Counselling and psychotherapy are often referred to as 'talking therapies'. Both involve the exploration and expression of difficult feelings and experiences,
some of which may have been buried for years, in a confidential and supportive environment. The work can be challenging and at times painful which is why it is important to choose a therapist with whom you feel
comfortable and safe. Counselling is generally shorter term and involves working on agreed goals while psychotherapy involves deeper exploration and is usually longer term.
The NHS provides a limited range of psychological therapies through your local IAPT service. This support usually takes the form of 6-8 sessions of cognitive behavioural therapy (CBT)
and can be accessed via a referral by your GP. However, if you find that this support doesn't quite meet your needs or your difficulties return, you may benefit from seeking counselling or therapy from a private therapist like myself.
There are many counselling approaches and it can be confusing understanding the differences between them or knowing which would suit you best. I use an integrative
approach which combines a number of counselling theories and models. The benefit of using this approach is that it pays attention to many aspects of a person's life that play a part in their present difficulties. These include early relationships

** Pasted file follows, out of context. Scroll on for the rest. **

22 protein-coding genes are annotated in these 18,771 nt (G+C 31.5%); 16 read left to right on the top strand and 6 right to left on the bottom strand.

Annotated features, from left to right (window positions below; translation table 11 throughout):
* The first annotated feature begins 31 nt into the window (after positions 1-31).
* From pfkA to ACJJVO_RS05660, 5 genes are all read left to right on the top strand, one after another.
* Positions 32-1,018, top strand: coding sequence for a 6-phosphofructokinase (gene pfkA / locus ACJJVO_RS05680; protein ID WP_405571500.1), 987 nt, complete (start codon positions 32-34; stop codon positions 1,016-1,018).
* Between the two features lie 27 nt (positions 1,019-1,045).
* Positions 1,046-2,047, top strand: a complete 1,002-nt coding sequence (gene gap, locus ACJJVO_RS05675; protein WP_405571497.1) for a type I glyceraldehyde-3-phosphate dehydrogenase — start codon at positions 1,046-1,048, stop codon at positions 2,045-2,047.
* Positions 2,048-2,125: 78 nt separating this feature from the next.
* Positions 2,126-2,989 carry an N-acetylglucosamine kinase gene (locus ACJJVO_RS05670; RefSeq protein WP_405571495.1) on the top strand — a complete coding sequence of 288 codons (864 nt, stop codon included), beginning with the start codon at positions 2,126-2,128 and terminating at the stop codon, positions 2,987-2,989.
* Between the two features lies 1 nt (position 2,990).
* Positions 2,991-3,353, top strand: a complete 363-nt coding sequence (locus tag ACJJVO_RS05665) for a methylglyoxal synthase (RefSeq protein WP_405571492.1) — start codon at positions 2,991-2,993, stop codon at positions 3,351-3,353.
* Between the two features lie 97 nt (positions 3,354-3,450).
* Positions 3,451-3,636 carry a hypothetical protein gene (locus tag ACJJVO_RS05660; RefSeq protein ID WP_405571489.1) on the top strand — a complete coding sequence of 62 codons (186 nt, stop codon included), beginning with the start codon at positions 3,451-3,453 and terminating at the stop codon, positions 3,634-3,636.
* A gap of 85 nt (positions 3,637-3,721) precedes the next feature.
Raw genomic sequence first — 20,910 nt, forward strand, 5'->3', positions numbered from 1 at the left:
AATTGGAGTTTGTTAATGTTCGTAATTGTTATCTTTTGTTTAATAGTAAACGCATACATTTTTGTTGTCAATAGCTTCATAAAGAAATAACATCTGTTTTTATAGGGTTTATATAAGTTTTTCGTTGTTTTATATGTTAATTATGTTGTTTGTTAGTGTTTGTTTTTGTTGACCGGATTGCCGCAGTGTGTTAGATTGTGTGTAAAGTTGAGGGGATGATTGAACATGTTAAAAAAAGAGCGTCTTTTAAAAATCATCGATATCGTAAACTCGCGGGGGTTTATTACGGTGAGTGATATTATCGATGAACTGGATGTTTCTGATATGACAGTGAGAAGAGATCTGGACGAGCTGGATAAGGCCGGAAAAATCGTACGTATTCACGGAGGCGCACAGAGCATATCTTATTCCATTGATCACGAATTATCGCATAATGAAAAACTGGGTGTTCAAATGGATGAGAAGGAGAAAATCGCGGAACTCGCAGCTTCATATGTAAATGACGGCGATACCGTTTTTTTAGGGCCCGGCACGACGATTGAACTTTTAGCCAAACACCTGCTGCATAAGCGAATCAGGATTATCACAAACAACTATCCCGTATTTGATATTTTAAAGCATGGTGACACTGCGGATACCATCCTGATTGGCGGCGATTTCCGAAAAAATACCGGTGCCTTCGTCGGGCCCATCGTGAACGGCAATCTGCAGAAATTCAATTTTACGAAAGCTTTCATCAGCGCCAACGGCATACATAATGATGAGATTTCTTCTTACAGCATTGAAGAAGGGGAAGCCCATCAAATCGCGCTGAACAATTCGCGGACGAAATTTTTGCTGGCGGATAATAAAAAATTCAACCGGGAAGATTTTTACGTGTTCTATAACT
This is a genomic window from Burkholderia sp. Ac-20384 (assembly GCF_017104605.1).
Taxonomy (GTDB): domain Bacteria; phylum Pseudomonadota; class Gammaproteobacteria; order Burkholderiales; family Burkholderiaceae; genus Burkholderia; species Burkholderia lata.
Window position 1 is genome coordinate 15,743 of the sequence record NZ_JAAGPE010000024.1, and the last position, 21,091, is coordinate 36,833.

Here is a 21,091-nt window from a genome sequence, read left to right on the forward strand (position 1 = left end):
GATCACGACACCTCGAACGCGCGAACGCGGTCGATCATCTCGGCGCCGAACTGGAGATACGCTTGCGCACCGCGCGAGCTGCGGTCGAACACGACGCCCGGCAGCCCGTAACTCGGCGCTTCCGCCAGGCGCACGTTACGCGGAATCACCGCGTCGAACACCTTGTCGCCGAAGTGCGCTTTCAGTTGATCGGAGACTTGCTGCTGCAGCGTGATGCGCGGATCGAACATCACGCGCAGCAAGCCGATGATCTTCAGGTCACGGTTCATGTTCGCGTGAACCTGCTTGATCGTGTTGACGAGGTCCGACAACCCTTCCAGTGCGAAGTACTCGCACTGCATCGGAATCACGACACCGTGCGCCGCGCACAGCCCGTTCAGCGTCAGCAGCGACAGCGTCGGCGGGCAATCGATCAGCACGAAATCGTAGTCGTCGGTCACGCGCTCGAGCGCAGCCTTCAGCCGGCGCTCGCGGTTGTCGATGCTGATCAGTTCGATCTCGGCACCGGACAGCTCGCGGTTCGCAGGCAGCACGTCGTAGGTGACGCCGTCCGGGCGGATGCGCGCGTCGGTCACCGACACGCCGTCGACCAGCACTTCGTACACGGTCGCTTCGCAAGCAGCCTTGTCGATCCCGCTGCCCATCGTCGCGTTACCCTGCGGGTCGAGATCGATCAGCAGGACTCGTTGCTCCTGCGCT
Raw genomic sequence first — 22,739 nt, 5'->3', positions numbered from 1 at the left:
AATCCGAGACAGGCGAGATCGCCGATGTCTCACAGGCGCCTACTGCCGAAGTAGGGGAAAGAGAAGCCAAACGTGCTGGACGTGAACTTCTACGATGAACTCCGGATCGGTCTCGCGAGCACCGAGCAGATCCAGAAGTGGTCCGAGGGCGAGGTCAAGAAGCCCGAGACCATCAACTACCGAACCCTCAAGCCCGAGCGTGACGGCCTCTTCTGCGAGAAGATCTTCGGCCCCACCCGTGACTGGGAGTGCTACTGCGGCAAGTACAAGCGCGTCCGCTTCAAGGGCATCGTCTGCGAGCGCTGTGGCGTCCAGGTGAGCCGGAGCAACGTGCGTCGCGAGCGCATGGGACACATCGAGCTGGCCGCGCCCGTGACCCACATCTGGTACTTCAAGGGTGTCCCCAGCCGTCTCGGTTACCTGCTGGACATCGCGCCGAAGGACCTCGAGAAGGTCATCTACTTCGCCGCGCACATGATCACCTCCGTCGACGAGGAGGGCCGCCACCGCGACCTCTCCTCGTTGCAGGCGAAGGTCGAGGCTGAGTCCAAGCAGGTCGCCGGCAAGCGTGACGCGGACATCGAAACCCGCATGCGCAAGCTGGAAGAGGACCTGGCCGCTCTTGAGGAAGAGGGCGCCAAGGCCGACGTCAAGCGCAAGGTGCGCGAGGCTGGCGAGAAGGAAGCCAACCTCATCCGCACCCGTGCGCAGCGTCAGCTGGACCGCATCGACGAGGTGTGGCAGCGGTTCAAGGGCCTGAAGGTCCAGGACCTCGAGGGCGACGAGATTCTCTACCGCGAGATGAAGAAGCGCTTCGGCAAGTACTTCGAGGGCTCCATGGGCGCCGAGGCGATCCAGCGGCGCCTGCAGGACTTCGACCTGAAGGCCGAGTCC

and attachment patterns, family ways of doing things, beliefs and assumptions developed from experiences, losses and traumas, patterns of thinking, feeling and behaving, self-protective adaptations and the effects of the wider sociocultural environment.
By adapting the therapy to your particular needs and by jointly exploring what has brought you to counselling I can help you become more aware of the
different aspects of your difficulties and their particular meanings for you. Encouraging you to consider alternative perspectives and actively experiment with different ways of thinking and responding may all help you find a way forward through your challenges.